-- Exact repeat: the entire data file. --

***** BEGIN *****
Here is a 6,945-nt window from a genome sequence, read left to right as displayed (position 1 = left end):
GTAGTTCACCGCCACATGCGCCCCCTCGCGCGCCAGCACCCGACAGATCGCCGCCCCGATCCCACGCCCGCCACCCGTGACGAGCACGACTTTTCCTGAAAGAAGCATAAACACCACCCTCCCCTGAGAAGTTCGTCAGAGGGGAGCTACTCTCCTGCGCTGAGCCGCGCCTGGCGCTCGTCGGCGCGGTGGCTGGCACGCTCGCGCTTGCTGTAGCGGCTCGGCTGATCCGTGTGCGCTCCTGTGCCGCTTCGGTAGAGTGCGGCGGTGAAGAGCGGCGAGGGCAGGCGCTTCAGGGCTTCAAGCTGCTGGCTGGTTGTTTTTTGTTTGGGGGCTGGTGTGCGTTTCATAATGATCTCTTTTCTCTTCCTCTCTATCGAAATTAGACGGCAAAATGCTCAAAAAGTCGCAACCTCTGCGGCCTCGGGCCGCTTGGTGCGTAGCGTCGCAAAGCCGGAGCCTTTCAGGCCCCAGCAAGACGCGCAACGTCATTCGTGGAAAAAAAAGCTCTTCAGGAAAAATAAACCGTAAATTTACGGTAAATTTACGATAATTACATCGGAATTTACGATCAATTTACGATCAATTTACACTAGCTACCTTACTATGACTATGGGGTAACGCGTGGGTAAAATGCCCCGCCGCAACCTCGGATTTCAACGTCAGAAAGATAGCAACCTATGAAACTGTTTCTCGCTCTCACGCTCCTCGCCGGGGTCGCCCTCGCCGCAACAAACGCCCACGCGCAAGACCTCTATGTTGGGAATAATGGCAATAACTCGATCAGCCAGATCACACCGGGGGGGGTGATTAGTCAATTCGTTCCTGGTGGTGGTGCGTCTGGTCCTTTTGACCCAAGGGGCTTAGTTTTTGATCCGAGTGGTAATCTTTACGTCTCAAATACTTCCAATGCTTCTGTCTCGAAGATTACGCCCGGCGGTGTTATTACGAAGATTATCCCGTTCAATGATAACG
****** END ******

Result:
Here is a 6,945-nt window from a genome sequence, read left to right as displayed (position 1 = left end):
GTAGTTCACCGCCACATGCGCCCCCTCGCGCGCCAGCACCCGACAGATCGCCGCCCCGATCCCACGCCCGCCACCCGTGACGAGCACGACTTTTCCTGAAAGAAGCATAAACACCACCCTCCCCTGAGAAGTTCGTCAGAGGGGAGCTACTCTCCTGCGCTGAGCCGCGCCTGGCGCTCGTCGGCGCGGTGGCTGGCACGCTCGCGCTTGCTGTAGCGGCTCGGCTGATCCGTGTGCGCTCCTGTGCCGCTTCGGTAGAGTGCGGCGGTGAAGAGCGGCGAGGGCAGGCGCTTCAGGGCTTCAAGCTGCTGGCTGGTTGTTTTTTGTTTGGGGGCTGGTGTGCGTTTCATAATGATCTCTTTTCTCTTCCTCTCTATCGAAATTAGACGGCAAAATGCTCAAAAAGTCGCAACCTCTGCGGCCTCGGGCCGCTTGGTGCGTAGCGTCGCAAAGCCGGAGCCTTTCAGGCCCCAGCAAGACGCGCAACGTCATTCGTGGAAAAAAAAGCTCTTCAGGAAAAATAAACCGTAAATTTACGGTAAATTTACGATAATTACATCGGAATTTACGATCAATTTACGATCAATTTACACTAGCTACCTTACTATGACTATGGGGTAACGCGTGGGTAAAATGCCCCGCCGCAACCTCGGATTTCAACGTCAGAAAGATAGCAACCTATGAAACTGTTTCTCGCTCTCACGCTCCTCGCCGGGGTCGCCCTCGCCGCAACAAACGCCCACGCGCAAGACCTCTATGTTGGGAATAATGGCAATAACTCGATCAGCCAGATCACACCGGGGGGGGTGATTAGTCAATTCGTTCCTGGTGGTGGTGCGTCTGGTCCTTTTGACCCAAGGGGCTTAGTTTTTGATCCGAGTGGTAATCTTTACGTCTCAAATACTTCCAATGCTTCTGTCTCGAAGATTACGCCCGGCGGTGTTATTACGAAGATTATCCCGTTCAATGATAACG